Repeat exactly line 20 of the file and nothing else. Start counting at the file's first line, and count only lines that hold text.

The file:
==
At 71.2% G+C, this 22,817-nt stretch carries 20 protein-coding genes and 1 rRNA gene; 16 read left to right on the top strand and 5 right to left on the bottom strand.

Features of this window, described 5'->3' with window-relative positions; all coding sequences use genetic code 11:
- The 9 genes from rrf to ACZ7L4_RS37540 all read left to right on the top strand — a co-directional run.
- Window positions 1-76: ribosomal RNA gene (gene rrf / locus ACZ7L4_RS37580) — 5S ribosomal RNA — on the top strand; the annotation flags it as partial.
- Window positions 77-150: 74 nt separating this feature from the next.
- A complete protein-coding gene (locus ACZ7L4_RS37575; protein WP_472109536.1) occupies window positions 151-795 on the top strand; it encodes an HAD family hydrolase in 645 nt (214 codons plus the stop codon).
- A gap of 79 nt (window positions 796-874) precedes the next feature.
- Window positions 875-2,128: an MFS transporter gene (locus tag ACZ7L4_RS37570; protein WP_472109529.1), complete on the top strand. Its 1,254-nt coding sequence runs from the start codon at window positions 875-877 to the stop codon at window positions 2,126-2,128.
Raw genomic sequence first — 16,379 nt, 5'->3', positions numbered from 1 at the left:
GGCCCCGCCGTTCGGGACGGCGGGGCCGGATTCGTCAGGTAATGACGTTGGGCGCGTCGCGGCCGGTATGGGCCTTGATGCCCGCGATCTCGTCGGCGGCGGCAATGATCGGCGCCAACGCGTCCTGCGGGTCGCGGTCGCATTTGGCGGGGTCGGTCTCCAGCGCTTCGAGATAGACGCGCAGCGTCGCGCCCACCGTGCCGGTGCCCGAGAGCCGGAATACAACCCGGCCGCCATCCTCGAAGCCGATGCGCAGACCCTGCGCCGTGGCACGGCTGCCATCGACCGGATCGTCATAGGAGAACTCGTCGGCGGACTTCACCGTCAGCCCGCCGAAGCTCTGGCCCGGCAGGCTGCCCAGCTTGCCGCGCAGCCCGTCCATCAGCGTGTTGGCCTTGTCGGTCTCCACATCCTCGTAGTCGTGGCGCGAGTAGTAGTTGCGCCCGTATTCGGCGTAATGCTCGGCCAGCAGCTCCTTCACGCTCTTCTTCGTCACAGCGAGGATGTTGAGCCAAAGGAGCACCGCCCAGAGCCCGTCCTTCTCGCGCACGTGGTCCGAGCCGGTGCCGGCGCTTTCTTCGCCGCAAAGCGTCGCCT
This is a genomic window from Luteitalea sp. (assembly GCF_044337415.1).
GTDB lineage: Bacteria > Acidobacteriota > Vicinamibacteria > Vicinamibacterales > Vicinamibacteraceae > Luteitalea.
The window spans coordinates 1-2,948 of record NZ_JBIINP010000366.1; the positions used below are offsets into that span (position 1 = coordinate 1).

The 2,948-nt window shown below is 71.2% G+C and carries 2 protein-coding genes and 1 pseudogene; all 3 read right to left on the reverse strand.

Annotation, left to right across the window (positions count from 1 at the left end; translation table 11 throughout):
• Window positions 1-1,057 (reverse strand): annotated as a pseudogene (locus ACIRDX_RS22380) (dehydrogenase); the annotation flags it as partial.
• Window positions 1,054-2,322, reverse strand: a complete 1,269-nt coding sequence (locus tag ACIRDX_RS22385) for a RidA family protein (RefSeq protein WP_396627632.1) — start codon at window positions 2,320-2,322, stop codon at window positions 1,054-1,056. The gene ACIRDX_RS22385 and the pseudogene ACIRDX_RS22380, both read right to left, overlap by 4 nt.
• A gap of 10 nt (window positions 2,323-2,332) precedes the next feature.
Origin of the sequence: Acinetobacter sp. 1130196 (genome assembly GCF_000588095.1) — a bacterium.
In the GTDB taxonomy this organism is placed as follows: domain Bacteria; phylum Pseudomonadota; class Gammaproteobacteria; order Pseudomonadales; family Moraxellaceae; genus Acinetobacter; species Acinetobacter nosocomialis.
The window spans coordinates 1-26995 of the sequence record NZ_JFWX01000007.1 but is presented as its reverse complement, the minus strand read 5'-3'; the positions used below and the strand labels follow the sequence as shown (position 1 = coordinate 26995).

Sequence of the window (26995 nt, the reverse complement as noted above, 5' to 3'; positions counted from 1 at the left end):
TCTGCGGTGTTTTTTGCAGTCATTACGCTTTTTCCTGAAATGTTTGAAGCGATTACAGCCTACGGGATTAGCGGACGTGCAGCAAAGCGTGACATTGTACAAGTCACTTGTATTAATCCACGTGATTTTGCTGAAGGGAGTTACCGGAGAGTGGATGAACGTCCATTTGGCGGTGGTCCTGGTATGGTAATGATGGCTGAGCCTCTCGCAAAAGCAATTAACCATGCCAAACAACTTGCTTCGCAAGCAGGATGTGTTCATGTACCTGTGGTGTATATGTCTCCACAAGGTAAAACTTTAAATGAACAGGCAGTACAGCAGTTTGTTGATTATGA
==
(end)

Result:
In the GTDB taxonomy this organism is placed as follows: domain Bacteria; phylum Pseudomonadota; class Gammaproteobacteria; order Pseudomonadales; family Moraxellaceae; genus Acinetobacter; species Acinetobacter nosocomialis.